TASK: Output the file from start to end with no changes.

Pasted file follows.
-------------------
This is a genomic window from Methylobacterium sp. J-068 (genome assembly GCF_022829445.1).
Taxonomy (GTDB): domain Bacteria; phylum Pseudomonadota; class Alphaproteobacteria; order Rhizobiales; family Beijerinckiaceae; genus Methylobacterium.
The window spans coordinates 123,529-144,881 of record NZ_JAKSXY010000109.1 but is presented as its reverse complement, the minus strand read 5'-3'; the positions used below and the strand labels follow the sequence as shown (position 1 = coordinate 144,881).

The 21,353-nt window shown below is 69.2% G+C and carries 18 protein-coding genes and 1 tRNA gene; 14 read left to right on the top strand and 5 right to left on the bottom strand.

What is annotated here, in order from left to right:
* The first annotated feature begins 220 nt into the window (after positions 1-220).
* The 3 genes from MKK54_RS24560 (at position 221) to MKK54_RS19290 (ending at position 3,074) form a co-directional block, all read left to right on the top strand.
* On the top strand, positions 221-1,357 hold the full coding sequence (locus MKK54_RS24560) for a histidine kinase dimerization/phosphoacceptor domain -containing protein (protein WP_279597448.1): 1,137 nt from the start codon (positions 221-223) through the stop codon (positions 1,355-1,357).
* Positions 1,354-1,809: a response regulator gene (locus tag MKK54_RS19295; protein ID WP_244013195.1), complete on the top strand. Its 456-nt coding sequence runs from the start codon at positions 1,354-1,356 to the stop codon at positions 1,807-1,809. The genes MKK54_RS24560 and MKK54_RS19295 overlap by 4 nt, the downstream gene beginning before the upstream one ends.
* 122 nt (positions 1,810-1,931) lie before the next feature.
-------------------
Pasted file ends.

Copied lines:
This is a genomic window from Methylobacterium sp. J-068 (genome assembly GCF_022829445.1).
Taxonomy (GTDB): domain Bacteria; phylum Pseudomonadota; class Alphaproteobacteria; order Rhizobiales; family Beijerinckiaceae; genus Methylobacterium.
The window spans coordinates 123,529-144,881 of record NZ_JAKSXY010000109.1 but is presented as its reverse complement, the minus strand read 5'-3'; the positions used below and the strand labels follow the sequence as shown (position 1 = coordinate 144,881).

The 21,353-nt window shown below is 69.2% G+C and carries 18 protein-coding genes and 1 tRNA gene; 14 read left to right on the top strand and 5 right to left on the bottom strand.

What is annotated here, in order from left to right:
* The first annotated feature begins 220 nt into the window (after positions 1-220).
* The 3 genes from MKK54_RS24560 (at position 221) to MKK54_RS19290 (ending at position 3,074) form a co-directional block, all read left to right on the top strand.
* On the top strand, positions 221-1,357 hold the full coding sequence (locus MKK54_RS24560) for a histidine kinase dimerization/phosphoacceptor domain -containing protein (protein WP_279597448.1): 1,137 nt from the start codon (positions 221-223) through the stop codon (positions 1,355-1,357).
* Positions 1,354-1,809: a response regulator gene (locus tag MKK54_RS19295; protein ID WP_244013195.1), complete on the top strand. Its 456-nt coding sequence runs from the start codon at positions 1,354-1,356 to the stop codon at positions 1,807-1,809. The genes MKK54_RS24560 and MKK54_RS19295 overlap by 4 nt, the downstream gene beginning before the upstream one ends.
* 122 nt (positions 1,810-1,931) lie before the next feature.